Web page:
Small variations in aluminum can change the phases which develop. Alloy A (9.4% Al) typically consists of Widmanstatten α plus Martensite and Bainite interdispersed between the Widmanstatten α. Alloy B (8.1%) usually has an equiaxed α microstructure with isolate equiaxed regions of Martensite and Bainite. The Martensite/Bainite in both Alloys A and B can be transformed to eutectoid by a subsequent tempering heat treatment, or by furnace cooling (FC).
Based upon only one specimen of two compositions in each of five conditions of heat treatment, it is difficult to reach broad conclusions in regard to seawater jet impingement resistance, particularly in such a complex alloy system. It has been noted that increasing the velocity from 15 to 30 fps has a much greater effect on the diameter of the impingement zone than on maximum depth of attack in Alloy A in both the AC+T and OQ+T conditions. However, as identified here-in and in the quiescent test, other forms of localized corrosion may affect these materials differently. Nevertheless, it can be concluded that, based upon physical appearance, mass loss, and maximum depth of attack after being subjected to seawater impingement testing at 15 and 30 fps, that Alloys A and B as well as the control, Alloy C , all exhibited similar resistance to impingement attack. This is somewhat surprising in that the aluminum content of Alloy B falls outside the lower limit for aluminum (8.5%) listed in UNS C95800. In regard to the effect of heat treatment on mass loss and maximum depth of attack after seawater impingement testing, no apparent correlation is seen in either alloy. This uniformity in jet impingement resistance is also surprising in view of the markedly different microstructures observed in Alloys A and B. In the previous quiescent seawater corrosion evaluation of these same materials, Alloy A exhibited better corrosion resistance relative to Alloy B (8.1% Al), because the latter alloys suffered from selective phase attack. In summary, it can be concluded, that neither variation in alloy composition of the tested materials, nor heat treatment and resulting microstructure, have a significant influence on seawater jet impingement resistance in the range of 15 to 30 fps.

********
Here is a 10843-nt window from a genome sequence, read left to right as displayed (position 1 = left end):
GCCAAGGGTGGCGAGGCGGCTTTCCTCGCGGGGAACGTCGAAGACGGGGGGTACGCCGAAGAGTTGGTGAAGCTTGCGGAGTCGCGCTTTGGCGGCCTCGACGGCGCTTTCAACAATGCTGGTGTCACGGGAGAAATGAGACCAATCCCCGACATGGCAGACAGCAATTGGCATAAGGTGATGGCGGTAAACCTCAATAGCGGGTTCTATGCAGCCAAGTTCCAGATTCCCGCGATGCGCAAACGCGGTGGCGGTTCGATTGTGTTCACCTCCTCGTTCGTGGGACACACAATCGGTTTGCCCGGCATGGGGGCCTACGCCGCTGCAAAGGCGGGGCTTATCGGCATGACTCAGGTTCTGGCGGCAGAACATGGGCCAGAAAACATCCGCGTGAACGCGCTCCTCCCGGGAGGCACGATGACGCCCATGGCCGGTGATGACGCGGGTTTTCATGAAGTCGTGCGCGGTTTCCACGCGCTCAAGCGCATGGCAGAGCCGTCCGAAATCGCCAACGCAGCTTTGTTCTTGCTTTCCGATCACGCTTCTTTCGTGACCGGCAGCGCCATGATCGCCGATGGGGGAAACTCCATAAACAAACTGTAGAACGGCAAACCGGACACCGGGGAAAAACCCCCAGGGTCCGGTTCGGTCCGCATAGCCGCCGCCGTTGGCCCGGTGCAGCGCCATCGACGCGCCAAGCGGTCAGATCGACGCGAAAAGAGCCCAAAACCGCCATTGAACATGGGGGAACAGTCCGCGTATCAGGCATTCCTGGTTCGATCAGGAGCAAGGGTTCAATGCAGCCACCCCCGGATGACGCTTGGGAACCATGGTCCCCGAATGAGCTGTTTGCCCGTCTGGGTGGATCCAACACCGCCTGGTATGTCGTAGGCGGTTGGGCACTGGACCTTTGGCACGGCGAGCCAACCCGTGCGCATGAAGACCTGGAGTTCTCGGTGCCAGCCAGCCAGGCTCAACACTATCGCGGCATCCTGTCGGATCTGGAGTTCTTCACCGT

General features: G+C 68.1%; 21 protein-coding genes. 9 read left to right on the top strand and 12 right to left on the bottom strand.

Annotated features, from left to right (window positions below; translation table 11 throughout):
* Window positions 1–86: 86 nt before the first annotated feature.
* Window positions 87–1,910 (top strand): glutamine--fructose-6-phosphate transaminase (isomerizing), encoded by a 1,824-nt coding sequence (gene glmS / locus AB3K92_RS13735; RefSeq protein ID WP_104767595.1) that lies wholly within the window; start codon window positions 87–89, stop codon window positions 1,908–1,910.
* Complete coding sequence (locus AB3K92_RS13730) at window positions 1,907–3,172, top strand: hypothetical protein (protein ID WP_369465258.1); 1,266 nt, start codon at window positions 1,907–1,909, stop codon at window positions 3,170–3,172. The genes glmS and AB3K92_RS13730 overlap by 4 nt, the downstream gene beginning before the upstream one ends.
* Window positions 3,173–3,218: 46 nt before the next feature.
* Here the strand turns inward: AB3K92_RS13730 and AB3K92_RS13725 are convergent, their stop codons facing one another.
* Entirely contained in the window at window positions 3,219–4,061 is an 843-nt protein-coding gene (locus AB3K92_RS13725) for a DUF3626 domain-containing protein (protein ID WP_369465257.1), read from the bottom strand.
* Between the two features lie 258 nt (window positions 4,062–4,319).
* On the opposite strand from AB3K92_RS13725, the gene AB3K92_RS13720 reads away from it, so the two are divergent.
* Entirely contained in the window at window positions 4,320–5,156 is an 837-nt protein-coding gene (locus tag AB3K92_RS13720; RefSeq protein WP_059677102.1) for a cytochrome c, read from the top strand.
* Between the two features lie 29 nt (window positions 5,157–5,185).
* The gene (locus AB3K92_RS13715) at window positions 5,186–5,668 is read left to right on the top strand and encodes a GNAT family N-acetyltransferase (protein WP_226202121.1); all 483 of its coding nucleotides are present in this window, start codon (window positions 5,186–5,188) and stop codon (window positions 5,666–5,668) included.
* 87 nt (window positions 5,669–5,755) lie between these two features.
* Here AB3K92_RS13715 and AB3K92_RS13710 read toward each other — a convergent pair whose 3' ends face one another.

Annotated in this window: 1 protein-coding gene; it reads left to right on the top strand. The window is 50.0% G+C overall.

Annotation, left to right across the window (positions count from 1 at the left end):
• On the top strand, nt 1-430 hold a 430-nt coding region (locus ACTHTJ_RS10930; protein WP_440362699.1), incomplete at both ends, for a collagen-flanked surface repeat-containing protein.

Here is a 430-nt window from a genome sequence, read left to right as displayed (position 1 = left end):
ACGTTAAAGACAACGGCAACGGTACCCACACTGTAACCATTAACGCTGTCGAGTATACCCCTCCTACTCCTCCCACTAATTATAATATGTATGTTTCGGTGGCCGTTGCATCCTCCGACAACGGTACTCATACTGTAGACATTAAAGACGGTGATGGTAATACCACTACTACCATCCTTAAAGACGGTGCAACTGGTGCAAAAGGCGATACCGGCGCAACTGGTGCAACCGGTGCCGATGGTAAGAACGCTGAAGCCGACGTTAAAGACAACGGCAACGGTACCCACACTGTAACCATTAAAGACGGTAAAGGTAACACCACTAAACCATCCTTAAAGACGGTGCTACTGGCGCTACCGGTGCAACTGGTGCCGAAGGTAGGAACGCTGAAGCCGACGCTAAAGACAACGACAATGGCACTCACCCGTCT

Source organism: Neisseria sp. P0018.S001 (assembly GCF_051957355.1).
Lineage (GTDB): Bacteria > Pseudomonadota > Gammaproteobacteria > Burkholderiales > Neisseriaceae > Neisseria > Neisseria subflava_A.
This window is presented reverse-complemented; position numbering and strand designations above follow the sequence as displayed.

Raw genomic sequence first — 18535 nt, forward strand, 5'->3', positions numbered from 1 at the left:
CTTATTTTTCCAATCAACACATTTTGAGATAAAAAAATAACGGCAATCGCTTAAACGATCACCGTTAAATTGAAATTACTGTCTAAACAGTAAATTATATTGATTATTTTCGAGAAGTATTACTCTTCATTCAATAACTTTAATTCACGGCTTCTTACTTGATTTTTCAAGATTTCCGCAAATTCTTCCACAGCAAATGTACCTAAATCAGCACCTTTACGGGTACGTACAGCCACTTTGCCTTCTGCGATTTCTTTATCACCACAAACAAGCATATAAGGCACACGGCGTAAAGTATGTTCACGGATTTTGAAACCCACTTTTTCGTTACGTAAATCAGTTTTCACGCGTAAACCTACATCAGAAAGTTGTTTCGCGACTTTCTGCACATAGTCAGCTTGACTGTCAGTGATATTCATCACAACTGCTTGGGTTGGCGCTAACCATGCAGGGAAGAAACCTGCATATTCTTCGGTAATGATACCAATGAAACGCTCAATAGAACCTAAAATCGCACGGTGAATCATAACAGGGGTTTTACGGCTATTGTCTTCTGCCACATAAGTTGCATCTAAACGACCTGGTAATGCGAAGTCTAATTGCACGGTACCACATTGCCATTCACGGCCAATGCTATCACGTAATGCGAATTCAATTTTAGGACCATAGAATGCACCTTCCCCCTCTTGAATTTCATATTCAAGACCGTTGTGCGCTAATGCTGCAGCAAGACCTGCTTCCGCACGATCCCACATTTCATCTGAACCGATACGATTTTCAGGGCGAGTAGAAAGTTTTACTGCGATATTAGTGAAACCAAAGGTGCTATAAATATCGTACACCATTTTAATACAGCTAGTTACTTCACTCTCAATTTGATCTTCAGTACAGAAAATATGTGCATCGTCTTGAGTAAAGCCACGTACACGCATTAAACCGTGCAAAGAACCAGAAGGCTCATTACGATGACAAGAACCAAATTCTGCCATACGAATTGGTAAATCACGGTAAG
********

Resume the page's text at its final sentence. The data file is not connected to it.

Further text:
Support and funding, was provided by the Copper Development Association Inc. (CDA). We would also like to thank Professor Paul Howell and K.C. Meinert of Pennsylvania State University for assistance in identification of phases in the photomicrographs. In addition, we wish to thank the staffs of the LaQue Center for Corrosion Technology and the CDA for logistical support.
Paper Number 05223 reproduced with permission from Corrosion/2005 Annual Conference and Exhibition, Houston, Texas